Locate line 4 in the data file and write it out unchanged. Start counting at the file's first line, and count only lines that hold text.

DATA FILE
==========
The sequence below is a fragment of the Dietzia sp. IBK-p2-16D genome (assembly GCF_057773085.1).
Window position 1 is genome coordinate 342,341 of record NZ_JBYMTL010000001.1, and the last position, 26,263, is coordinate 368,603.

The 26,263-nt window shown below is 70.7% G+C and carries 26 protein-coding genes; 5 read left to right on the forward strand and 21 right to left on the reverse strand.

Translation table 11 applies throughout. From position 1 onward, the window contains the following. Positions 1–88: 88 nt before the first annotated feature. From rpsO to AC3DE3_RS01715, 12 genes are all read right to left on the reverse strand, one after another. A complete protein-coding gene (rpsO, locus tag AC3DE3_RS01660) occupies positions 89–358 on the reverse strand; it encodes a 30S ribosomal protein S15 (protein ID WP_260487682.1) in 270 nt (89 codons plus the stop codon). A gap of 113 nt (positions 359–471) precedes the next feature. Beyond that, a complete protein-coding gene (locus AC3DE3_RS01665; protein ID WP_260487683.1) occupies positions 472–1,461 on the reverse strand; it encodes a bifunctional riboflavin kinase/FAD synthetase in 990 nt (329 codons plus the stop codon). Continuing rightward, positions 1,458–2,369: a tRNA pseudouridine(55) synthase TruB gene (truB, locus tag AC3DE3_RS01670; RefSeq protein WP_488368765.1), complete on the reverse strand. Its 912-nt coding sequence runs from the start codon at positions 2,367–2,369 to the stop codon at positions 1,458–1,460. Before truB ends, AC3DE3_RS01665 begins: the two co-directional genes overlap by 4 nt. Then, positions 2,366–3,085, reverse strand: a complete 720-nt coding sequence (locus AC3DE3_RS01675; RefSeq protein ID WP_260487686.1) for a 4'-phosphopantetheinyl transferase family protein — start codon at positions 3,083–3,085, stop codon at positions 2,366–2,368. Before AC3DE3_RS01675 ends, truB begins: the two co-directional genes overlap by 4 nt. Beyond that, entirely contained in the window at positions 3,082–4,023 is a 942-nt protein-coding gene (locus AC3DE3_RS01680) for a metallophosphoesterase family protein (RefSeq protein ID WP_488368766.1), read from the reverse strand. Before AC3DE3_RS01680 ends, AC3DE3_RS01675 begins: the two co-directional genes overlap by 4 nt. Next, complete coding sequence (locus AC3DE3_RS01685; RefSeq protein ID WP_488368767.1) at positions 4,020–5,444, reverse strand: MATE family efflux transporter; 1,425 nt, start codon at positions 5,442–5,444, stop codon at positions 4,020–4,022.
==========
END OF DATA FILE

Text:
Translation table 11 applies throughout. From position 1 onward, the window contains the following. Positions 1–88: 88 nt before the first annotated feature. From rpsO to AC3DE3_RS01715, 12 genes are all read right to left on the reverse strand, one after another. A complete protein-coding gene (rpsO, locus tag AC3DE3_RS01660) occupies positions 89–358 on the reverse strand; it encodes a 30S ribosomal protein S15 (protein ID WP_260487682.1) in 270 nt (89 codons plus the stop codon). A gap of 113 nt (positions 359–471) precedes the next feature. Beyond that, a complete protein-coding gene (locus AC3DE3_RS01665; protein ID WP_260487683.1) occupies positions 472–1,461 on the reverse strand; it encodes a bifunctional riboflavin kinase/FAD synthetase in 990 nt (329 codons plus the stop codon). Continuing rightward, positions 1,458–2,369: a tRNA pseudouridine(55) synthase TruB gene (truB, locus tag AC3DE3_RS01670; RefSeq protein WP_488368765.1), complete on the reverse strand. Its 912-nt coding sequence runs from the start codon at positions 2,367–2,369 to the stop codon at positions 1,458–1,460. Before truB ends, AC3DE3_RS01665 begins: the two co-directional genes overlap by 4 nt. Then, positions 2,366–3,085, reverse strand: a complete 720-nt coding sequence (locus AC3DE3_RS01675; RefSeq protein ID WP_260487686.1) for a 4'-phosphopantetheinyl transferase family protein — start codon at positions 3,083–3,085, stop codon at positions 2,366–2,368. Before AC3DE3_RS01675 ends, truB begins: the two co-directional genes overlap by 4 nt. Beyond that, entirely contained in the window at positions 3,082–4,023 is a 942-nt protein-coding gene (locus AC3DE3_RS01680) for a metallophosphoesterase family protein (RefSeq protein ID WP_488368766.1), read from the reverse strand. Before AC3DE3_RS01680 ends, AC3DE3_RS01675 begins: the two co-directional genes overlap by 4 nt. Next, complete coding sequence (locus AC3DE3_RS01685; RefSeq protein ID WP_488368767.1) at positions 4,020–5,444, reverse strand: MATE family efflux transporter; 1,425 nt, start codon at positions 5,442–5,444, stop codon at positions 4,020–4,022.